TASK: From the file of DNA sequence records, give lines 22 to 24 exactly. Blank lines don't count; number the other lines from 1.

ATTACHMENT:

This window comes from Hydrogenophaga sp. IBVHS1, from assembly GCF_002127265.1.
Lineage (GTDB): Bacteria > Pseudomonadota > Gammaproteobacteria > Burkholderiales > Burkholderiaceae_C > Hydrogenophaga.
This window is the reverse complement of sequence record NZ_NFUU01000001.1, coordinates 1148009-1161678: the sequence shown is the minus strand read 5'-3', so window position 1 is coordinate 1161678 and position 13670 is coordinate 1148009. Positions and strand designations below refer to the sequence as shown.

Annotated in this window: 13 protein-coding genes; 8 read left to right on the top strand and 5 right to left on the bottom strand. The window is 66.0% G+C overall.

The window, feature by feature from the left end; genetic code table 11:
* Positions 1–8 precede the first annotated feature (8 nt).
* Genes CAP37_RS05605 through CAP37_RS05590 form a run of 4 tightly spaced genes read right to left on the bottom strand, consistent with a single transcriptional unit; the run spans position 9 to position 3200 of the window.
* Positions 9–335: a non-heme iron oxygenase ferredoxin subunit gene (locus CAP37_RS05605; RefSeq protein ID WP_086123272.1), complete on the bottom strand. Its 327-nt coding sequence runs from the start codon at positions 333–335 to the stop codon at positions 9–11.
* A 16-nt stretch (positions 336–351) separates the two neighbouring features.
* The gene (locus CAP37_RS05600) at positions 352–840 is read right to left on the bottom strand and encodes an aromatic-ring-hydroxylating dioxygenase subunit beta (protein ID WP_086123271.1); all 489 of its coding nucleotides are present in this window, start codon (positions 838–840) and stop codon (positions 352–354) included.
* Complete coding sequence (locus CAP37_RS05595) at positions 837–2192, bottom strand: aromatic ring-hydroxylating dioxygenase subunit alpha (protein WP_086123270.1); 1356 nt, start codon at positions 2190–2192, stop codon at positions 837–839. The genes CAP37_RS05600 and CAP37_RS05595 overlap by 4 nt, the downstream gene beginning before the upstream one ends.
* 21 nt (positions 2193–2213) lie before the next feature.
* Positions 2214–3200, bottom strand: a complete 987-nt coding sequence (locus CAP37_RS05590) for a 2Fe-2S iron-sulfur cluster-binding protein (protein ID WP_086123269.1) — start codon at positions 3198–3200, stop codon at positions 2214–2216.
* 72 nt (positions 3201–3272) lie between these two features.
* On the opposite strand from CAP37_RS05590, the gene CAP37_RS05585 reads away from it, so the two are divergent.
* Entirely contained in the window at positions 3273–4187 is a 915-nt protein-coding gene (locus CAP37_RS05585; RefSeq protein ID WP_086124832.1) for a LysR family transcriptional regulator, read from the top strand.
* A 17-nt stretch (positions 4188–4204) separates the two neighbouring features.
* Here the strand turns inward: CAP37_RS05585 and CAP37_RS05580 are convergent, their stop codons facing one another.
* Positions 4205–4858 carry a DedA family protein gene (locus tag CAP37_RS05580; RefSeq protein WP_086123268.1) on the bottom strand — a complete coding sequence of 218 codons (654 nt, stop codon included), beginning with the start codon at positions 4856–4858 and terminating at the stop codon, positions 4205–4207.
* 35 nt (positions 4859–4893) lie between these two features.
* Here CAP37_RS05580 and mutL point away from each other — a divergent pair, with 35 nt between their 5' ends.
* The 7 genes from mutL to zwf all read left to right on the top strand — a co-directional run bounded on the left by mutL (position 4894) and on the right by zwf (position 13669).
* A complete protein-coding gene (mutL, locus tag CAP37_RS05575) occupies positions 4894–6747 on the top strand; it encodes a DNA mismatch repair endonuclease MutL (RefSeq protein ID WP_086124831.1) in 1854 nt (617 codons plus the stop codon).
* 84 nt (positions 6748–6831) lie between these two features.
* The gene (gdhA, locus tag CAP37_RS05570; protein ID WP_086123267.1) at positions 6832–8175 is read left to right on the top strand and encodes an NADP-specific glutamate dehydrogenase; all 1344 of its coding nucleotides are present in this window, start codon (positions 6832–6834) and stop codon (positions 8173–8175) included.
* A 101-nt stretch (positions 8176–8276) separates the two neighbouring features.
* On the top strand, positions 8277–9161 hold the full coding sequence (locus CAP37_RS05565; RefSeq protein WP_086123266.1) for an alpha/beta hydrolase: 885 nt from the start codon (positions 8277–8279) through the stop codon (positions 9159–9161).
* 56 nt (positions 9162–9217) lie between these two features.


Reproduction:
* The 7 genes from mutL to zwf all read left to right on the top strand — a co-directional run bounded on the left by mutL (position 4894) and on the right by zwf (position 13669).
* A complete protein-coding gene (mutL, locus tag CAP37_RS05575) occupies positions 4894–6747 on the top strand; it encodes a DNA mismatch repair endonuclease MutL (RefSeq protein ID WP_086124831.1) in 1854 nt (617 codons plus the stop codon).
* 84 nt (positions 6748–6831) lie between these two features.